Texas regulates the movement of firewood due to several harmful forest pests that threaten the health of Texas trees. The state has several counties under quarantine for the highly destructive emerald ash borer which means firewood cannot be taken out of these counties. Texas also prohibits the entry of out-of-state hickory, pecan, and walnut wood due to an exterior quarantine on the pecan weevil. Additionally, most of Texas is under quarantine for the imported fire ant, which legally restricts the movement of firewood out of these regions. Another invasive pest that the authorities are closely watching is the Mexican soapberry borer, which has been detected in 50 Texas counties.
The Texas Department of Agriculture urges the public to buy firewood locally (where you plan to use it) and asks that visitors do not transport firewood to campgrounds or parks.
U.S. Customs and Border Protection also encourages campers to burn firewood where they obtain it and to avoid moving unburned firewood from one campground to another. In addition, all firewood from Mexico entering Texas is subject to inspection at ports of entry.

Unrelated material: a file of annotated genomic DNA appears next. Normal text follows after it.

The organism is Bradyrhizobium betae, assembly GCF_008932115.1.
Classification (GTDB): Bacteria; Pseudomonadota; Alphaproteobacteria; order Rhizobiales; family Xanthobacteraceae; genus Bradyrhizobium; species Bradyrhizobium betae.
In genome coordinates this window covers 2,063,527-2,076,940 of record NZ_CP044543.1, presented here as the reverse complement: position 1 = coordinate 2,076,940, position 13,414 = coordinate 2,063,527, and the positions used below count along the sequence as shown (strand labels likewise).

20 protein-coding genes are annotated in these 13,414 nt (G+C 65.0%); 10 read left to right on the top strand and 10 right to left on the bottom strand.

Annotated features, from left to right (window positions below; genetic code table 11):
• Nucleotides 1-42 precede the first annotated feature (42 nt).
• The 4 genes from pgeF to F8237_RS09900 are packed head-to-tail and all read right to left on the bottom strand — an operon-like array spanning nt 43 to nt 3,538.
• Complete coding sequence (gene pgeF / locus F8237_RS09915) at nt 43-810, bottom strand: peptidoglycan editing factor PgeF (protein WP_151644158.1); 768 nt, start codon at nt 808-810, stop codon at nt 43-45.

This summary is accurate to the best of DMF staff abilities as of 7 September 2023.
Texas Web Resources:
- Texas Invasives, Take Action
- Texas Invasives Resources
- Texas A&M Forest Health
- U.S. Forest Service Southern Region Firewood Information
- Buy it where you burn it Texas poster
- Texas Hungry Pests
Pest Specific Information
- Pest and Disease Alerts, Texas Department of Agriculture (TDA)
- Red Imported Fire Ant Quarantine in Texas, TDA
- Imported Fire Ant National Quarantine
- Emerald Ash Borer Quarantine in Texas
- Pest Alert: Thousand Cankers Disease
- Mexican Soapberry Borer: a forest pest threatening western soapberry trees in Texas
- Texas Plant Disease Diagnostics Lab
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